After discussing the health risks of male homosexual lifestyles, Eugene Volokh then had to respond to both accusations of homophobia and denials of the health evidence. But what compels this sort of reaction? You’d think the defenders of gay rights could simply reply: “So what? Homosexuals accept the risks of their choices and bear the consequences. Their sexual behavior is still no one else’s business.”
Sadly, that’s a line of argument no longer available to many of the non-libertarian left, because in recent years they have enthusiastically embraced the notion of “objectively bad risks.” This is nowhere clearer than in the obesity debate. Health crusaders like the folks at CSPI view evidence of adverse health consequences from consuming high-fat foods and engaging in sedentary leisure as ipso facto proof that the behaviors in question are bad. They don’t entertain the wild notion that individual preferences and subjective attitudes toward risk might matter – that for some people, the pleasures might be worth the health risks. To the paternalistic left, the prevalence of any behavior with deleterious health consequences justifies government intervention, in the form of fat taxes, lawsuits against McDonald’s and other providers of unhealthy options, and so on.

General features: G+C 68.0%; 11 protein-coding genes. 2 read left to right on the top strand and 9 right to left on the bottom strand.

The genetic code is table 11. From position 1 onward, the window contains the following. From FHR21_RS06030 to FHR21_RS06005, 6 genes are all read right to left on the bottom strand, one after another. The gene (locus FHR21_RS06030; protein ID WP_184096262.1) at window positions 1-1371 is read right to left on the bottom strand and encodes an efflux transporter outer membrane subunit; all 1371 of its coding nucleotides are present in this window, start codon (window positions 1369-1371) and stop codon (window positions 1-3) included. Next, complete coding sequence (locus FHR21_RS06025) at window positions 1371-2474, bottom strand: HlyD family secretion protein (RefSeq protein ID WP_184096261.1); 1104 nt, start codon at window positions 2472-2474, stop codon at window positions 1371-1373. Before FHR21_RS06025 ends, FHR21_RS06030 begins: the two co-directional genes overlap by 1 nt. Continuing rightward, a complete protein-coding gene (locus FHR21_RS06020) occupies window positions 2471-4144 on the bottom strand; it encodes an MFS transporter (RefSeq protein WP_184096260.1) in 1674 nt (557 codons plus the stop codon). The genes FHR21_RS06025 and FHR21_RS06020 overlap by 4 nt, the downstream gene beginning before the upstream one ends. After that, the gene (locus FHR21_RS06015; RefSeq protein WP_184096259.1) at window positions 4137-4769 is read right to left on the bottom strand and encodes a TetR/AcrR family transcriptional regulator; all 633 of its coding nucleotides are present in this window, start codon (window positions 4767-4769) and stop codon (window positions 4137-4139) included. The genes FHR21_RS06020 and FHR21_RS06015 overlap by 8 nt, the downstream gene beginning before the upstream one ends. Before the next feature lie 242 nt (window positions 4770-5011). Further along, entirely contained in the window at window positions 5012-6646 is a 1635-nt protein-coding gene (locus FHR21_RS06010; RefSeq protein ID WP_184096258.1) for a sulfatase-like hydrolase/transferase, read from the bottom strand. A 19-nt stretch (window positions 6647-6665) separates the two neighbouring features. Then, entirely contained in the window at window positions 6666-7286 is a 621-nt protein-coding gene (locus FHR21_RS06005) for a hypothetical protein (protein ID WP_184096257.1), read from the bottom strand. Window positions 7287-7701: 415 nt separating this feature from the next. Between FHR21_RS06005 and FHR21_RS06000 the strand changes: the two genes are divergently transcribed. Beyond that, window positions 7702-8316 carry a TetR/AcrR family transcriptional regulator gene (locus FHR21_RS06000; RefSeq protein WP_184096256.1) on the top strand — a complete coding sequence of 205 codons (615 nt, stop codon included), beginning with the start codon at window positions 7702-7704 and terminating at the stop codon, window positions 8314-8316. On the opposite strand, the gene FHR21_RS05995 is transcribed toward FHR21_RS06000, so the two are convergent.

But the same paternalism about risk-taking that buttresses the left-wing agenda of controlling our eating choices (not to mention our drinking, our smoking, etc.) also buttresses the right-wing agenda of constraining sexual freedom. And it turns out the left-wing case for restricting sexual freedom is stronger than the right-wing case. It is the primarily the left, after all, that advocates further socializing health costs (though the right has cooperated, such as by passing the Medicare prescription drug benefit). The more taxpayers have to bear the monetary costs of others’ behavior, the more such behavior becomes the taxpayers’ legitimate business. The left can’t deny the logic, because they invented it in the tobacco lawsuits (which were based, in large part, on the claim that tobacco-related illnesses created a burden on Medicaid and Medicare). The same logic justifies using the power of government to discourage male homosexual lifestyles.
No longer able to deploy a straightforward value-based argument for individual choice, the left has little option but to deny the facts.